Tuesday, March 26, 2013

KinderWriting: A Balancing Act

My colleague, @beckyannlea, and I worked recently to create a rubric to assess the writing progress of our kindergartners.    We wanted to be sure to give value to a child's ideas and illustrations as well as written letters/words.  We wanted to approach writing as a progression rather than focus on individual skills.  We wanted to keep our goals developmentally appropriate while keeping our expectations high - which can be quite a balancing act!  We also wanted to create a tool that allowed for formative assessment rather than just summative.

As we prepared to make this rubric, #KinderChat was the venue for many discussions about writing in kindergarten.  @bluskyz even hosted a campfire chat on it!  Ultimately, one of our main sources came to us via #KinderChat.  @Learningmurd shared a rubric created by Adrienne Gear, author of Writing Power.

We studied the work of many different authors as we researched and created our rubric. We specifically referenced Linda Dorn and her Kindergarten Scoring Guide for Writing Proficiency in Interventions that Work.  If you are familiar with either of these authors, Adrienne Gear or Linda Dorn, our rubric may seem familiar as it is based heavily on their work.  There are even portions where we used their wording because they put it so well.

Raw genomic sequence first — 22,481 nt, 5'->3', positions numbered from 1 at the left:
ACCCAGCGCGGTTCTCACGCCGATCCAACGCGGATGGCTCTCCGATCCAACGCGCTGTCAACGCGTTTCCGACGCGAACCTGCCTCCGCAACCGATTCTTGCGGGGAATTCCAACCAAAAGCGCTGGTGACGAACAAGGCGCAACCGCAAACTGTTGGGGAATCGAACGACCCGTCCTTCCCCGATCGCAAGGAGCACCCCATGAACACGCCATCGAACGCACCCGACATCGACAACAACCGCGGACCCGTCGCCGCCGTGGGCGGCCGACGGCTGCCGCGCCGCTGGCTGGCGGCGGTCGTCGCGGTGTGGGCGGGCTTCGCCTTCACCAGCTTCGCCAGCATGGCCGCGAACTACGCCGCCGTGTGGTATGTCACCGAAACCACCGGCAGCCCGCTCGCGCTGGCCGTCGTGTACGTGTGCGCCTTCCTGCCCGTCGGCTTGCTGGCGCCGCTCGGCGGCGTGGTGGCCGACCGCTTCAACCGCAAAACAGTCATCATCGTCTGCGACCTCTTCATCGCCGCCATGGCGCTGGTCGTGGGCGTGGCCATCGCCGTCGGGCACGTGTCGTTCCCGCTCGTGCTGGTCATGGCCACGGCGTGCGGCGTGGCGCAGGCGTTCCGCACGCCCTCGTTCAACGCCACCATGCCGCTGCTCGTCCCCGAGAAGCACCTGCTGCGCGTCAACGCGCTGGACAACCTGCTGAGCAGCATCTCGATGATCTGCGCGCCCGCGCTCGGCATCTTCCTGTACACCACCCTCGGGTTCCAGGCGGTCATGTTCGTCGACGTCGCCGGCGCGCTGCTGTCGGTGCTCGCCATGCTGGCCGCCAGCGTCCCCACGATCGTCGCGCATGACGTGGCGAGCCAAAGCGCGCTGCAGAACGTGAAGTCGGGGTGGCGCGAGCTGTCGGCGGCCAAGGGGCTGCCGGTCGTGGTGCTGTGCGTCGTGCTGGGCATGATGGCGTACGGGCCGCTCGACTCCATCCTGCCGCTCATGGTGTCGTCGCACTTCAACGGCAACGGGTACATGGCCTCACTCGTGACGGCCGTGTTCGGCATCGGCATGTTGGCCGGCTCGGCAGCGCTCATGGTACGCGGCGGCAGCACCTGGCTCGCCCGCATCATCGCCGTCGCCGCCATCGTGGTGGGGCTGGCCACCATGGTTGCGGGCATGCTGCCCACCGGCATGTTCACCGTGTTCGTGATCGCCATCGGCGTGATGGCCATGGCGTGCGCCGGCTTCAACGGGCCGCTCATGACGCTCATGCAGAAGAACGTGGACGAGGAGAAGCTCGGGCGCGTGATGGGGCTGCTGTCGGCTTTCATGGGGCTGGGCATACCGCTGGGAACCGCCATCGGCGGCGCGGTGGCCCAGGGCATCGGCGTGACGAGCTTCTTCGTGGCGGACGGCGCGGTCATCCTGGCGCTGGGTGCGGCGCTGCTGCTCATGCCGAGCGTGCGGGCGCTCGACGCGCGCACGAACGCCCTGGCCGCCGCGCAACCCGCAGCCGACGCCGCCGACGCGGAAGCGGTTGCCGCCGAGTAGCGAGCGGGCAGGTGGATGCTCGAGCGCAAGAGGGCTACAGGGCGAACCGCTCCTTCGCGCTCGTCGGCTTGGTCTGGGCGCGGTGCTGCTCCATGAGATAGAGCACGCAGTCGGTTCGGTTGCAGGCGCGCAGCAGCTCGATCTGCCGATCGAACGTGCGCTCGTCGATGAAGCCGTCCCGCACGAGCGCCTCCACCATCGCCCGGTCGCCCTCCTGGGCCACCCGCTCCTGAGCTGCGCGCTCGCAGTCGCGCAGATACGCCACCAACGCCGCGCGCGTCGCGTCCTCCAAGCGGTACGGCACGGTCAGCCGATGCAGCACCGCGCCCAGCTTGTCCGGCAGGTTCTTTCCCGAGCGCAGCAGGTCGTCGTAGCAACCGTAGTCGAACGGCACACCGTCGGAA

I'm a little nervous to put this out for everyone to critique as I feel a bit protective of it and quite vulnerable - like I'm putting a little of my heart and soul out for you to pick over.  I know, however, it is important that I consider perspectives beyond my own.  I appreciate any feedback you would be willing to give.  Kindergarten teachers, do you think we kept our expectations developmentally appropriate and balanced?  First grade teachers, do you think our expectations are appropriate to ensure our students are ready for first grade?  Other educators, what are your thoughts?  Thank you for your time!

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